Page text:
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  • White House
President Trump, during a meeting on school safety on Wednesday.
President Trump, during a meeting on school safety on Wednesday. (Carolyn Kaster/Associated Press)

President Trump on Thursday lambasted California officials for how they are dealing with gangs and threatened to pull immigration and border agents out of the state to show just how bad things would be without federal help.

Federal agents are working to defeat gangs like MS-13, the president said, but the gang members “come in, they’re smart, they actually have franchises going to Los Angeles. No help from the state of California.”

He continued: “I mean, frankly, if I wanted to pull our people from California, you would have a crime mess like you've never seen in California.”

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President Trump met at the White House on Wednesday with Marjory Stoneman Douglas High School students and others touched by gun violence.
President Trump met at the White House on Wednesday with Marjory Stoneman Douglas High School students and others touched by gun violence. (Carolyn Kaster / Associated Press)

As President Trump has waded into gun policy in the days since the latest massacre, he appears to be consulting with members of Congress and the National Rifle Assn.

Going into a meeting on school safety with state and local officials on Thursday at the White House, Trump told reporters that he senses a broad willingness to make changes to reduce gun violence.

"I'm the biggest believer in the 2nd Amendment," he said. But Trump said he has spoken with NRA officials and, “The NRA is ready to do things. People like to blame them."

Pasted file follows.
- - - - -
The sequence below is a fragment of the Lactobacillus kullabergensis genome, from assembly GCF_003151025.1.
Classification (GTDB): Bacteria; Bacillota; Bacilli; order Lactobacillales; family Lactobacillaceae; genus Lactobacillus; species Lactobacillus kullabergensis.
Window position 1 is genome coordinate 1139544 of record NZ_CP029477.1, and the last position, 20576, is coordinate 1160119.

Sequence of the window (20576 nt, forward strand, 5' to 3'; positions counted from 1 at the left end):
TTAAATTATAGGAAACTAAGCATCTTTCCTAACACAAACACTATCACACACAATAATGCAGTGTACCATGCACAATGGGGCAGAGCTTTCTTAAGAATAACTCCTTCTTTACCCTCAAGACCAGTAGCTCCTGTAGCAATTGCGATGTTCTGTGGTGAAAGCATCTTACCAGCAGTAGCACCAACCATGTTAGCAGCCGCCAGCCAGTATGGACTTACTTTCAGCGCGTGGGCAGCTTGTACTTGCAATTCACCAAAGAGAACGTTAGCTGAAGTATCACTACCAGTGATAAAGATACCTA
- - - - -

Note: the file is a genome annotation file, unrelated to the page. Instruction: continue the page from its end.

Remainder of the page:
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The NRA's Wayne LaPierre speaks at the Conservative Political Action Conference on Feb. 22.
The NRA's Wayne LaPierre speaks at the Conservative Political Action Conference on Feb. 22. (Jacquelyn Martin / Associated Press)

Leaders of the National Rifle Assn. on Thursday accused supporters of gun control of exploiting the mass school shooting in Florida to promote an anti-gun agenda. 

NRA leader Wayne LaPierre spoke at the Conservative Political Action Conference. He said Democrats such as House Minority Leader Nancy Pelosi of San Francisco and Connecticut Sen. Chris Murphy are eager to blame the NRA for the Florida shooting and are calling “for even more government control.” 

He said opponents of gun rights want to “sweep under the carpet” the failure of school safety, families “and even the unbelievable failure of the FBI” to prevent such shootings. 

Vice President Mike Pence said on Thursday that the Trump administration is making school safety the “top national priority” as it responds to the deadly mass shooting at a Parkland, Fla., high school.

“As the president has said, no child, no teacher should ever be in danger in an American school,” Pence told the annual gathering of the Conservative Political Action Conference, known as CPAC.